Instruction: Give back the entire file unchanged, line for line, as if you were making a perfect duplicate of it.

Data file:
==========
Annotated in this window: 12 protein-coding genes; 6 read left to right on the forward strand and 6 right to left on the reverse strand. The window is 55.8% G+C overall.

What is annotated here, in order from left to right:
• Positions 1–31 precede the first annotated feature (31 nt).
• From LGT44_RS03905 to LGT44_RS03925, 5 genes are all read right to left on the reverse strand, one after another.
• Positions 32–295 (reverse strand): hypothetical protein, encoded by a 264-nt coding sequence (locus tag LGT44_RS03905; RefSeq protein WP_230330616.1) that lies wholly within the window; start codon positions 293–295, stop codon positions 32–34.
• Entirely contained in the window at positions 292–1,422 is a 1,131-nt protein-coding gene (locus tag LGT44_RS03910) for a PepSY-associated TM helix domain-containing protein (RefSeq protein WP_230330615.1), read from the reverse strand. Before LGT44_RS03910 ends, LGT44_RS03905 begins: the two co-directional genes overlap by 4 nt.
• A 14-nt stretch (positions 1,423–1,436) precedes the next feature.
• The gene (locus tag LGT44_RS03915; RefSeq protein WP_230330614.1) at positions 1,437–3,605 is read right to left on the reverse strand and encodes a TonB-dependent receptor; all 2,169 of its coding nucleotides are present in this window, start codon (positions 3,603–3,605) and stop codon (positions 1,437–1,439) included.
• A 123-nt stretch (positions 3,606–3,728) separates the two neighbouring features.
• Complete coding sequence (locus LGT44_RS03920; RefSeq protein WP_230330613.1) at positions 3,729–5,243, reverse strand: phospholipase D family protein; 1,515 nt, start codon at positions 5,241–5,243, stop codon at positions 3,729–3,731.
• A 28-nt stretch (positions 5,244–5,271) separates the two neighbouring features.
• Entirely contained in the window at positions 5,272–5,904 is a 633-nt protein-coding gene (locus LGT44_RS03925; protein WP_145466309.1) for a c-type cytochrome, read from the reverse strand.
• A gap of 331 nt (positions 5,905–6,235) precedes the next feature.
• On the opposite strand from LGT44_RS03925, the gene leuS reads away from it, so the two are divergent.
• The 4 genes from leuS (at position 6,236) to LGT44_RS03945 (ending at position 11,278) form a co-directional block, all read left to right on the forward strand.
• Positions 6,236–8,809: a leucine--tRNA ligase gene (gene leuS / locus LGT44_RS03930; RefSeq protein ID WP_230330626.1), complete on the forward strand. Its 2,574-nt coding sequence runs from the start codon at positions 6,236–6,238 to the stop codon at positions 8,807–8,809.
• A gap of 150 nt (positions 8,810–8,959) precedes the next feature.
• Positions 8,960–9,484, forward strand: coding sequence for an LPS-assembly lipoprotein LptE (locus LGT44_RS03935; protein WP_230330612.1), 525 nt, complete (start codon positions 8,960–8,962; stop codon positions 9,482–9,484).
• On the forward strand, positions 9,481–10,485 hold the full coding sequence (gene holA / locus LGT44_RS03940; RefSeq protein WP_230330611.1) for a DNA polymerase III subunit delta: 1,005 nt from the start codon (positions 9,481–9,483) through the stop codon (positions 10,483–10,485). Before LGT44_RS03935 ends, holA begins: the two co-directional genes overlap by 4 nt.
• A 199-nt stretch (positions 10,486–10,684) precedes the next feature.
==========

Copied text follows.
Annotated in this window: 12 protein-coding genes; 6 read left to right on the forward strand and 6 right to left on the reverse strand. The window is 55.8% G+C overall.

What is annotated here, in order from left to right:
• Positions 1–31 precede the first annotated feature (31 nt).
• From LGT44_RS03905 to LGT44_RS03925, 5 genes are all read right to left on the reverse strand, one after another.
• Positions 32–295 (reverse strand): hypothetical protein, encoded by a 264-nt coding sequence (locus tag LGT44_RS03905; RefSeq protein WP_230330616.1) that lies wholly within the window; start codon positions 293–295, stop codon positions 32–34.
• Entirely contained in the window at positions 292–1,422 is a 1,131-nt protein-coding gene (locus tag LGT44_RS03910) for a PepSY-associated TM helix domain-containing protein (RefSeq protein WP_230330615.1), read from the reverse strand. Before LGT44_RS03910 ends, LGT44_RS03905 begins: the two co-directional genes overlap by 4 nt.
• A 14-nt stretch (positions 1,423–1,436) precedes the next feature.
• The gene (locus tag LGT44_RS03915; RefSeq protein WP_230330614.1) at positions 1,437–3,605 is read right to left on the reverse strand and encodes a TonB-dependent receptor; all 2,169 of its coding nucleotides are present in this window, start codon (positions 3,603–3,605) and stop codon (positions 1,437–1,439) included.
• A 123-nt stretch (positions 3,606–3,728) separates the two neighbouring features.
• Complete coding sequence (locus LGT44_RS03920; RefSeq protein WP_230330613.1) at positions 3,729–5,243, reverse strand: phospholipase D family protein; 1,515 nt, start codon at positions 5,241–5,243, stop codon at positions 3,729–3,731.
• A 28-nt stretch (positions 5,244–5,271) separates the two neighbouring features.
• Entirely contained in the window at positions 5,272–5,904 is a 633-nt protein-coding gene (locus LGT44_RS03925; protein WP_145466309.1) for a c-type cytochrome, read from the reverse strand.
• A gap of 331 nt (positions 5,905–6,235) precedes the next feature.
• On the opposite strand from LGT44_RS03925, the gene leuS reads away from it, so the two are divergent.
• The 4 genes from leuS (at position 6,236) to LGT44_RS03945 (ending at position 11,278) form a co-directional block, all read left to right on the forward strand.
• Positions 6,236–8,809: a leucine--tRNA ligase gene (gene leuS / locus LGT44_RS03930; RefSeq protein ID WP_230330626.1), complete on the forward strand. Its 2,574-nt coding sequence runs from the start codon at positions 6,236–6,238 to the stop codon at positions 8,807–8,809.
• A gap of 150 nt (positions 8,810–8,959) precedes the next feature.
• Positions 8,960–9,484, forward strand: coding sequence for an LPS-assembly lipoprotein LptE (locus LGT44_RS03935; protein WP_230330612.1), 525 nt, complete (start codon positions 8,960–8,962; stop codon positions 9,482–9,484).
• On the forward strand, positions 9,481–10,485 hold the full coding sequence (gene holA / locus LGT44_RS03940; RefSeq protein WP_230330611.1) for a DNA polymerase III subunit delta: 1,005 nt from the start codon (positions 9,481–9,483) through the stop codon (positions 10,483–10,485). Before LGT44_RS03935 ends, holA begins: the two co-directional genes overlap by 4 nt.
• A 199-nt stretch (positions 10,486–10,684) precedes the next feature.